In today's increasingly interconnected economy, the economic fallout from a natural disaster is rarely relegated to the geographic area that it hits. In fact, even natural disasters that take place thousands of miles away can shake up your portfolio here at home.
Besides loss of life, infrastructure destruction is by far the most obvious type of damage that comes to mind when we think about natural disasters. But the economic consequences are rarely considered beyond what the cost will be to rebuild.
The Unforeseen Problem
One of the biggest problems for areas affected by natural disasters is business disruption. With road, communication infrastructure, and building damage common after sizable disasters, it's not uncommon for local businesses to be shut down for some time after the aftershocks settle. Reuters reported that after a series of earthquakes hit Japan last week, factories for manufacturers like Sony, Honda and Toyota were closed.
On a grand scale, that's what happened after Hurricane Katrina ravaged the Gulf coast back in 2005 – as companies reeled from catastrophic losses, millions of workers in Louisiana, Texas and Mississippi were left jobless, compounding the already staggering poverty problem in the region. With this mass unemployment came a severe cutback in consumer spending (at the few places that were open for business) and – consequently – tax revenues needed to aid in the rebuilding efforts. Furthermore, the international impact was especially felt throughout the energy sector as oil prices escalated due to destroyed rigs and refineries. (Learn more in Using Consumer Spending As A Market Indicator.)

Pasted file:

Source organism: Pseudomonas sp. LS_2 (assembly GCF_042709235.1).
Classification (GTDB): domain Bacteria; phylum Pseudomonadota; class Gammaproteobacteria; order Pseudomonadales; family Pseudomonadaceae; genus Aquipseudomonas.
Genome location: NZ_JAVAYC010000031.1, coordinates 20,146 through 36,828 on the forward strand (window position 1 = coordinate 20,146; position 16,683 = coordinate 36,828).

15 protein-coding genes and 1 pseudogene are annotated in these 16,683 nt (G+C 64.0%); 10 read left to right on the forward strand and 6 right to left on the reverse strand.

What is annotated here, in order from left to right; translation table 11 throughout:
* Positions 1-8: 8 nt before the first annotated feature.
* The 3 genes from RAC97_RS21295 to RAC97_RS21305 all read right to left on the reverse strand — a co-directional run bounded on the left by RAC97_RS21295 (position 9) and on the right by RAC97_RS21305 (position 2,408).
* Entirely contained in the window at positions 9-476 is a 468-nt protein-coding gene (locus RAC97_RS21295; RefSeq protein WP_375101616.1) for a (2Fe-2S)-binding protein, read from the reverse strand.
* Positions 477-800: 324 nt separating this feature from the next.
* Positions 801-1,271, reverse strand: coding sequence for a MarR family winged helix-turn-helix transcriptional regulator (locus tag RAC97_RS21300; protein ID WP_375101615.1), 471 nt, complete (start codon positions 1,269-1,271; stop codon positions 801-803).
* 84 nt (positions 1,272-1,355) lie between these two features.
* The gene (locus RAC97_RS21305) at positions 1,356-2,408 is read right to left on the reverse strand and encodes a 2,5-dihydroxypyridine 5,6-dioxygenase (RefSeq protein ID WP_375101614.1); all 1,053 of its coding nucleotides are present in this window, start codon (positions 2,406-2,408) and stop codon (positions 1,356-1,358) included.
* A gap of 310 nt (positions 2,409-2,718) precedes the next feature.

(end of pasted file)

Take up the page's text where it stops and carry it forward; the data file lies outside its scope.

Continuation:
In places where significant portions of the country are decimated by disasters, governments are often left with little recourse; with a fraction of their former tax revenue coming in and deteriorated sovereign creditworthiness, foreign aid becomes an absolute necessity.
The Commodity Effect and Scarcity
But those factors only touch on how much of an effect a natural disaster can have on investment portfolios around the world.
Through the popularity of ADRs, ETFs and other forms of international investment diversification, the ability of U.S. investors to own shares of companies based abroad has expanded considerably in the last decade. Because of that, owning shares of any given company's stock can give an investor an interest in a refinery in Louisiana or a gold mine in Africa – and it can expose investors to the risks associated with these locales.
Less obvious – but perhaps even more significant – are the effects that a natural disaster can have on commodity prices. In the case of Hurricane Katrina, the storm's entry point at the Gulf coast is significant because of the fact that nearly half of the gasoline consumed in the U.S. passes through refineries that were affected by the storm. As a result, oil and gas supplies were affected immediately after Katrina made landfall. With increased gas pump prices, extra effects included diminished margins for industries - from transportation to consumer goods.
Similar things happened in the copper market as earthquakes in Chile choked production and inflated copper prices worldwide.
These kinds of price increases aren't just limited to market-traded commodities. When natural disaster strikes, scarcity rules, and regular staples like food, merchandise and even housing can become commoditized as a result. (Learn more in How To Invest In Commodities.)
The Bottom Line
Ultimately, it's difficult to imagine the extent of the economic repercussions a major natural disaster can bring about. Although there's little we can do to avoid Mother Nature's next catastrophe, we can better prepare for it – both physically and financially. Understanding the economic implications of a disaster is the first step towards that.